Topic: DRINK

Language: Old English
Origin: dropa


2 noun
drop2 S2 W3


[countable] a very small amount of liquid that falls in a round shape
drop of
As the first drops of rain began to fall, Michael started to run.
A single drop of blood splashed onto the floor.
A drop of sweat ran down her forehead and into her eye.
rain drop, teardrop

small amount

[usually singular] informal
a) DFD a small amount of liquid that you drink, especially alcohol
drop of
She likes to add a drop of brandy to her tea.
George hasn't touched a drop (=drunk any alcohol) for years.
b) a small amount of something
drop of
I haven't got a drop of sympathy for him.


[singular] a reduction in the amount, level, or number of something, especially a large or sudden one [= fall]
drop in
Manufacturers report a big drop in new orders.
a drop in temperature
a sharp/dramatic/marked drop in something
The results showed a sharp drop in profits.

distance to ground

[singular]DN a distance from a higher point down to the ground or to a lower point:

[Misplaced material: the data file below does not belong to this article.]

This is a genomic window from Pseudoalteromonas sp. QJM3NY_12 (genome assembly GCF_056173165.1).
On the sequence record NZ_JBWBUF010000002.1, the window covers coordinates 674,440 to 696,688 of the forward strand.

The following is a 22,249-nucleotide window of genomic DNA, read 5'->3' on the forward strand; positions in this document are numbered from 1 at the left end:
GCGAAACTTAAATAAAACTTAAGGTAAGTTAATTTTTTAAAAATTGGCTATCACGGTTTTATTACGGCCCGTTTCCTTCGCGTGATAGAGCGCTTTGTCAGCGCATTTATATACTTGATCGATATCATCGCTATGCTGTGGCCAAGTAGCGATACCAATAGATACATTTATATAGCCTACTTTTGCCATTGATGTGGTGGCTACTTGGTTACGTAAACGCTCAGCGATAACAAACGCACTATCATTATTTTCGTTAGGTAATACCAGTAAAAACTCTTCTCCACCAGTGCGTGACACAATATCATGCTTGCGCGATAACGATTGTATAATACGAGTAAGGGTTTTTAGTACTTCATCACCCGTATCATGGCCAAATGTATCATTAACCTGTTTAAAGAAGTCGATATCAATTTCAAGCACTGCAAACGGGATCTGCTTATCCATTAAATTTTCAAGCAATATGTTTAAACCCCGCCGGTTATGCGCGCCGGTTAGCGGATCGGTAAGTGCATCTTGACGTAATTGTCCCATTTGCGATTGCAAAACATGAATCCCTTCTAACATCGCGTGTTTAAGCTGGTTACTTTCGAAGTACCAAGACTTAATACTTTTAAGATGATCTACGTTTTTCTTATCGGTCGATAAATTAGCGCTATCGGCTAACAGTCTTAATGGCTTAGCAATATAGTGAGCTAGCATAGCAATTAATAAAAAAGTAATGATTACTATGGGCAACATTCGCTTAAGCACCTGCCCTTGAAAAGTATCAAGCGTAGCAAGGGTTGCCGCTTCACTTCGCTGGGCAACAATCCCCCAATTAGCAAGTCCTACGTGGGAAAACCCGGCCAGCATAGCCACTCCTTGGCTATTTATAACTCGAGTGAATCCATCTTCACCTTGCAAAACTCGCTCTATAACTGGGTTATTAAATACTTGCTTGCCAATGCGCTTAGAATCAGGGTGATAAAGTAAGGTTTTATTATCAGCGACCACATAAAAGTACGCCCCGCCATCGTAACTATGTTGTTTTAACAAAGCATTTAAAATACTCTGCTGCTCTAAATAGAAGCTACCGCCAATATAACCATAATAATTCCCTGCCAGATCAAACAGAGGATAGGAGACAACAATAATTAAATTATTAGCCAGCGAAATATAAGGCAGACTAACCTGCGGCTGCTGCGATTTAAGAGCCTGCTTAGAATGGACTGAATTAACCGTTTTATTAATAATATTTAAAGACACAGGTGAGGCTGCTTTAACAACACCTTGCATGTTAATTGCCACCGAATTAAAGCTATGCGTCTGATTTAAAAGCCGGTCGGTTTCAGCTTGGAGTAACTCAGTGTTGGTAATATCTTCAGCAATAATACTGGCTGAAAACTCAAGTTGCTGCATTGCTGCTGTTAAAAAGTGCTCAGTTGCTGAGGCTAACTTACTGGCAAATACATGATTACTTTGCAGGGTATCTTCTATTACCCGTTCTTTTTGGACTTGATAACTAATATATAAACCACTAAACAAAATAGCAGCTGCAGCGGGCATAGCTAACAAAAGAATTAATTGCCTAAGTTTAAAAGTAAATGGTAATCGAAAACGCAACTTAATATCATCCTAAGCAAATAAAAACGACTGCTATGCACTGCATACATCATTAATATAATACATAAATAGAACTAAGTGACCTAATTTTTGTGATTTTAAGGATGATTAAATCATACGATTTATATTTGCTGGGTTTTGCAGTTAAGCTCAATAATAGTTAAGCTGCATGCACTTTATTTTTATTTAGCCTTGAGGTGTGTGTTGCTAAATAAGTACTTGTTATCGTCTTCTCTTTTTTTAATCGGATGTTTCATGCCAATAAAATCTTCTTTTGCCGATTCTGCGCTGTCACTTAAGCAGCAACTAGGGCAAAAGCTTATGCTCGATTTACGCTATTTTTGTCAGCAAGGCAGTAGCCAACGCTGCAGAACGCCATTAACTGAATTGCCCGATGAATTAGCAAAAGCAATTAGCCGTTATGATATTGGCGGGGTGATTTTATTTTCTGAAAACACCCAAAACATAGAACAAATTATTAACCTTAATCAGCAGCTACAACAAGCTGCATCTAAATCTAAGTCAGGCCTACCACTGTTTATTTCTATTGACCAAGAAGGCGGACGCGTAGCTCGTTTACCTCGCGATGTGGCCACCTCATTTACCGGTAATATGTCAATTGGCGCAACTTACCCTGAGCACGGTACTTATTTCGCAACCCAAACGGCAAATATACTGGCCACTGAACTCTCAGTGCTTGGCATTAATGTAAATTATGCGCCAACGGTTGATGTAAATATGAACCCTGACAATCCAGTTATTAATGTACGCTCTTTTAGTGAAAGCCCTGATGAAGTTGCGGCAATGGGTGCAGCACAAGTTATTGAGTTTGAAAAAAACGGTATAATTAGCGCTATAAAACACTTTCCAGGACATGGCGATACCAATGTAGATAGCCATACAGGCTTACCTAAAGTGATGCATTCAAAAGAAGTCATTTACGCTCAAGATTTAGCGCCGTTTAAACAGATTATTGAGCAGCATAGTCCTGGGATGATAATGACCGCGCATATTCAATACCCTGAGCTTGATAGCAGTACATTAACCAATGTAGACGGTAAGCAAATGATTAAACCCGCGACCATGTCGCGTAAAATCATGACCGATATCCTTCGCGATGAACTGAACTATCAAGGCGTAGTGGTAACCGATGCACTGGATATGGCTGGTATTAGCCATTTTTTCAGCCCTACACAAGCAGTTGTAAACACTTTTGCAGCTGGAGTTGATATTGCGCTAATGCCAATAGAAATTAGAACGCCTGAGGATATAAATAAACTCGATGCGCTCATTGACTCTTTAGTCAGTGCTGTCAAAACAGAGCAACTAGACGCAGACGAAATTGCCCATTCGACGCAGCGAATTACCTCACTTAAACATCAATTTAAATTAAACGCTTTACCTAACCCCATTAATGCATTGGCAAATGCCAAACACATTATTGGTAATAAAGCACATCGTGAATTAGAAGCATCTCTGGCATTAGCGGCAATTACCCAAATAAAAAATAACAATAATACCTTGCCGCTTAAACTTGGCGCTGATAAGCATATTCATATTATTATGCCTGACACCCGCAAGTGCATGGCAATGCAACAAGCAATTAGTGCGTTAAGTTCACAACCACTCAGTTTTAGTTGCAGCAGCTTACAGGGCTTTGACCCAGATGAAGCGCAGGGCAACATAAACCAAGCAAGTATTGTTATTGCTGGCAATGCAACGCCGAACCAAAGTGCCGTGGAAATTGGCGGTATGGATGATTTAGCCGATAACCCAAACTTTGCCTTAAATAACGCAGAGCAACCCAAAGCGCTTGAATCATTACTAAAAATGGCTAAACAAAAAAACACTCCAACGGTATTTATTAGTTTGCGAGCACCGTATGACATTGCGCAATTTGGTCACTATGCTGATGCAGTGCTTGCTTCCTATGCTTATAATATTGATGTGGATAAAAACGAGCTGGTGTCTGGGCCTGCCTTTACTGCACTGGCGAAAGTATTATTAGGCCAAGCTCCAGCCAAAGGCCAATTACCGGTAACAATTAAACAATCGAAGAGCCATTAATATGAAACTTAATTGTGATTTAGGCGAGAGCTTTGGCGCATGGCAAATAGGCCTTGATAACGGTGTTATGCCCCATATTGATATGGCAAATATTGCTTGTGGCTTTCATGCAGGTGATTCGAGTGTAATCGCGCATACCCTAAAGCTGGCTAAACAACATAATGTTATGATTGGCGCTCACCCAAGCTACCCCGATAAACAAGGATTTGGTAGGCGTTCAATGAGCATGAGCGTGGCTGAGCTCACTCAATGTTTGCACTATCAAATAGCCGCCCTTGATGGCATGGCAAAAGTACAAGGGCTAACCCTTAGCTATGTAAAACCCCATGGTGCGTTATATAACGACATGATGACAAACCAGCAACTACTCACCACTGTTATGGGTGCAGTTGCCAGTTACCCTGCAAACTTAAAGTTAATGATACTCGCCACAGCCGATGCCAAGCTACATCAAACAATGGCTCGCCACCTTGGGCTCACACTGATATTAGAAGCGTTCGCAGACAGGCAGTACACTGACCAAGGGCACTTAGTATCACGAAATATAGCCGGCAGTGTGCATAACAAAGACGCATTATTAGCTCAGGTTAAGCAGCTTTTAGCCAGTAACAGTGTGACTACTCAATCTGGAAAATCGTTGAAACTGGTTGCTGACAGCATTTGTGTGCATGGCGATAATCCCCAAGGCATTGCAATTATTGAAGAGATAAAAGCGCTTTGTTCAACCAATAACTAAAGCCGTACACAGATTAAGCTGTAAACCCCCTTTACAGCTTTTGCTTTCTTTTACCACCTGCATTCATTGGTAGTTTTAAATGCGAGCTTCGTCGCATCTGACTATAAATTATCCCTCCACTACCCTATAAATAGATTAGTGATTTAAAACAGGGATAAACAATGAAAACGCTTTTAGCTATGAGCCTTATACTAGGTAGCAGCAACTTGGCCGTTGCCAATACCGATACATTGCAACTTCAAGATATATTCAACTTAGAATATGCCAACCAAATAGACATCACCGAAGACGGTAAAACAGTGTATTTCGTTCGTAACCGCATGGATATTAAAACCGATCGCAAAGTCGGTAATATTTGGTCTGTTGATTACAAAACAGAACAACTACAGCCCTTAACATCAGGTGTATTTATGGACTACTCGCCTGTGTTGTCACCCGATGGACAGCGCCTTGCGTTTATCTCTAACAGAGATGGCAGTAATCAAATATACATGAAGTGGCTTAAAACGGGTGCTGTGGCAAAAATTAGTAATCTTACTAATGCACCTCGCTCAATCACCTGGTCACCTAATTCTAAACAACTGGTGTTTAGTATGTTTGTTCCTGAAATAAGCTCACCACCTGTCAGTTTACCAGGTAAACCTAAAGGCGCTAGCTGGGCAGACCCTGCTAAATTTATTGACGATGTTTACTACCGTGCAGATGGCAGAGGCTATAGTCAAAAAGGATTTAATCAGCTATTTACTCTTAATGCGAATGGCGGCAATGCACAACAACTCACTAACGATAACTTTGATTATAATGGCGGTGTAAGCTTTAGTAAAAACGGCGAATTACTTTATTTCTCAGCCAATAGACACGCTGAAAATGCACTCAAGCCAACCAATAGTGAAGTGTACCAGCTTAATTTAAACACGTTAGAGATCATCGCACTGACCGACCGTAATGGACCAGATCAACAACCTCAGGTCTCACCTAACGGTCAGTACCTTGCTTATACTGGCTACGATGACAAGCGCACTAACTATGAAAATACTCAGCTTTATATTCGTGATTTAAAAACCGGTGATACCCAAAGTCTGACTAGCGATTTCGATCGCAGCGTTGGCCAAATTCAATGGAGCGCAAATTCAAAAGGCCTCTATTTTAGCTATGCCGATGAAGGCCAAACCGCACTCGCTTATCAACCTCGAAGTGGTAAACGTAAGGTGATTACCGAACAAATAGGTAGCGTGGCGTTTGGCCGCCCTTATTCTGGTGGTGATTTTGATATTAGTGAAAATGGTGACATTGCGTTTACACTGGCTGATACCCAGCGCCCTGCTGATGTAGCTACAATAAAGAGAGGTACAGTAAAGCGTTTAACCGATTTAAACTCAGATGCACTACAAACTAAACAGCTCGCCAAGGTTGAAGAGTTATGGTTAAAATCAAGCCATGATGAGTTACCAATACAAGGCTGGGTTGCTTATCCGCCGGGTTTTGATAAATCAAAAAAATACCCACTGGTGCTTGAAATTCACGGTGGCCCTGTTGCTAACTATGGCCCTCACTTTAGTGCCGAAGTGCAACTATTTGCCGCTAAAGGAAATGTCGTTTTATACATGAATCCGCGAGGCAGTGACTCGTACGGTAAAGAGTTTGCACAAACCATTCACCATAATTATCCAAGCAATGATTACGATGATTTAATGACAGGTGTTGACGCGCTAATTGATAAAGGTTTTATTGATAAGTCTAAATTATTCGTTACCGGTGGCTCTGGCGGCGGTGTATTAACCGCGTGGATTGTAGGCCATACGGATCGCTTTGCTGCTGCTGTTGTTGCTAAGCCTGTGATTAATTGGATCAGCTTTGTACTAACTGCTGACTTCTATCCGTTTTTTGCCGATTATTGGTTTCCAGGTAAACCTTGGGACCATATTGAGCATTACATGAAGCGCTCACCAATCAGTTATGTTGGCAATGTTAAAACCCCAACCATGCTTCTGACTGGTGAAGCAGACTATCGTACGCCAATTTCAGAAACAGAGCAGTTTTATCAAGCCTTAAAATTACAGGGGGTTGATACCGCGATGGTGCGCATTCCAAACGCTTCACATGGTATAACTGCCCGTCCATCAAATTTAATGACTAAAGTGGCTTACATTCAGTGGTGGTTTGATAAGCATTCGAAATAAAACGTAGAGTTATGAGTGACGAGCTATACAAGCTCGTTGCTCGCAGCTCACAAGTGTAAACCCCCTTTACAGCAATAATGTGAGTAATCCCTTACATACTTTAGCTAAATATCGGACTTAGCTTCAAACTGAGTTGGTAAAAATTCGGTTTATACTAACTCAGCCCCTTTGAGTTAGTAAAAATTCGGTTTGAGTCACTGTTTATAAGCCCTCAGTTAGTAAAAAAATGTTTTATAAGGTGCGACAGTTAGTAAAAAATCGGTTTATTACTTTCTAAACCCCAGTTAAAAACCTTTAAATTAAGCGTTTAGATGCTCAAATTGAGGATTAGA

There was a steep drop on one side of the track.
a 20-metre drop
There was an almost sheer (=vertical) drop to the valley below.

at the drop of a hat

immediately and without pausing to think about what you are going to do:
Some of these corporations threaten to sue at the drop of a hat.


[countable]TTA an act of delivering something somewhere, for example by dropping it from a plane [= delivery]:
Air drops (=from a plane) of food aid were made to the region yesterday.
My first drop of the day is usually somewhere in north London.
mail drop

lemon/fruit/chocolate etc drop

DFF a sweet that tastes of lemon etc

a drop in the ocean

British English, a drop in the bucket American English a very small amount of something compared to what is needed or wanted:
5000 new schools are to be built, but this is just a drop in the ocean for such a vast country.

eye/ear etc drops

MD a type of medicine that you put in your eye, ear etc, one drop at a time

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